Ever thought of … wait. We are nearly positive it’s never occurred to you to don a layer of tree as a dress — and one that perfectly sticks to your body as a second skin, no less. But “Forest Queen” is, in fact, a look, and one that any fashion-conscious woman would be proud to rock.
Archimedes once said something grandiose about lifting up the world. Well, Italian stylist Anna Grindi is on her own Superwoman trip. If she had a motto, it might be: “Gimme a tree trunk and I’ll make you a wedding dress.”
Tempio Pausania, in the heart of Sardinia, is a cozy town where cork trees flourish and local firms have made a fortune extracting this precious material from bark. Grindi is an innovator whose big idea has proved profitable and has generated no small love among fashionistas. So if you think cork is good only for stopping up bottles or, at the most, as soles for comfy platform sandals, think again. Try one of Grindi’s creations and you might just consider a wardrobe makeover.
The designer took her land’s premium natural fiber and transformed it into a superlight, superthin soft textile to make haute couture dresses, bags — and, yes, even wedding dresses. She invented a unique (patented) technique to make the cork wearable. You can now find cork on catwalks.
The blouses and ballroom skirts drape in a wonderful way … All of it has a delicate, slightly woody scent.
And it’s not cheap. Prepare to spend a small fortune as soon as you walk into her boutique, right in the center of Tempio Pausania. You can find stylish embroidered cocktail dresses with tiny holes in them, pumps, sandals, jackets, shirts, boleros, long- and short-sleeve blouses, scarfs and even bikinis that are worn underneath suits. Hats, belts, kimonos and nightgowns made of cork are also on display. Prices range from about $65 for a hat and $85 for a belt, all the way to $1,275 for a cocktail dress and in the $1,800 range for a wedding gown. The material’s natural beige hue lends itself to endless occasions: Never too classy or dressy, it strikes a beautiful note of casual and chic. And that’s what real Italian style is all about.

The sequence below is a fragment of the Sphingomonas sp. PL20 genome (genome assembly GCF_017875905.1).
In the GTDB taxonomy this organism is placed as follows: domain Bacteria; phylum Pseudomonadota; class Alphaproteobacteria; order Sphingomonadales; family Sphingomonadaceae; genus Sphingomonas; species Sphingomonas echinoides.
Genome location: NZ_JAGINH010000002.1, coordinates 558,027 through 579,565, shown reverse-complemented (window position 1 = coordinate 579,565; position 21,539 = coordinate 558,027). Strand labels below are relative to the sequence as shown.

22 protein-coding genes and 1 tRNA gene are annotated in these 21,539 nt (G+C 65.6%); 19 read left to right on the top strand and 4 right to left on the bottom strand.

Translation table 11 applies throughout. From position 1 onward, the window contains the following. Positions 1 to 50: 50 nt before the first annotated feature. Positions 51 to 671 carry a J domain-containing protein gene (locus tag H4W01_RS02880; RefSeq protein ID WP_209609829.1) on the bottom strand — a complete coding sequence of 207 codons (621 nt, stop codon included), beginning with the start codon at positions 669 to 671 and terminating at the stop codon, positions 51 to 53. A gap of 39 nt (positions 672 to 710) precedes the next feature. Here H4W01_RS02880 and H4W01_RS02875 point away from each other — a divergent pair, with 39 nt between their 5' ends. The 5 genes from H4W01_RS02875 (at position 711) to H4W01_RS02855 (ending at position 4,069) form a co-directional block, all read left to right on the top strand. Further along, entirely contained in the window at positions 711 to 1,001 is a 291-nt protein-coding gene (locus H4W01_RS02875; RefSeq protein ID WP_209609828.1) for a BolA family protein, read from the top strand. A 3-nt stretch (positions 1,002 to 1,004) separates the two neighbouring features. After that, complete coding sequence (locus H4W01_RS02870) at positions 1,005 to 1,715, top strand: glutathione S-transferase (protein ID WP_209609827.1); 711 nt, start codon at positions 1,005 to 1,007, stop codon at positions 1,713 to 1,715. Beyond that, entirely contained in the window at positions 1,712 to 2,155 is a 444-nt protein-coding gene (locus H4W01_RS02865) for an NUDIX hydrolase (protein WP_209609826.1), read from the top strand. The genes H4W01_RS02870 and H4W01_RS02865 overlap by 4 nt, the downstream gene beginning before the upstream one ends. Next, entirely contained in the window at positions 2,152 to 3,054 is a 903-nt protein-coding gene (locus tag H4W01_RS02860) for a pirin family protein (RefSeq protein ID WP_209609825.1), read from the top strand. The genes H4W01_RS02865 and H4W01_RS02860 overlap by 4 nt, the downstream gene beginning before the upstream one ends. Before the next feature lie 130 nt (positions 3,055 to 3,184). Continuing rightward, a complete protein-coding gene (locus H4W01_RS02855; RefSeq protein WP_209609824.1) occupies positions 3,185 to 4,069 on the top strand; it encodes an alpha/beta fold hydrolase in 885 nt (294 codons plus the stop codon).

Cloth made from cork looks a little bit like deer leather. But it’s not, and once you feel it, it will be love at first sight. Especially since nothing cute has to die for these garments (even the trees — they regenerate new layers of cork after it’s harvested). Cork fabric is silkier than silk and softer than baby rabbit skin. The blouses and ballroom skirts drape in a wonderful way, clinging to the body and accentuating curves. All of it has a delicate, slightly woody scent.
Grindi has always had a knack for stitching and sewing. Ever since she was a teenager, she just couldn’t keep away from a mannequin, pins, needles and paper-cut models. “I used to skip school to go work at the atelier of this little town seamstress near my house. My mom once called the police to look for me!” she says.
It was a tough job at the beginning, trying to come up with a special wearable cork material. She spent sleepless nights working at her atelier, carrying out an infinite number of experiments until she got what she wanted: a thin, impermeable and ultralight sheet of paper cloth. “Imagine how I felt when fashion designers were all of a sudden telling me: ‘Lady, this material rocks!’” says Grindi. She has sold her cork dresses to major designers and at haute couture events across the world. There is just the one boutique, in Tempio Pausania, which is Grindi’s hometown; she is working to create an online shop.
My own name derives from the Latin word silva, meaning “woods,” so maybe I’m biased here. But if you don’t like it, that just means more comfortable, lightweight gorgeousness all for me.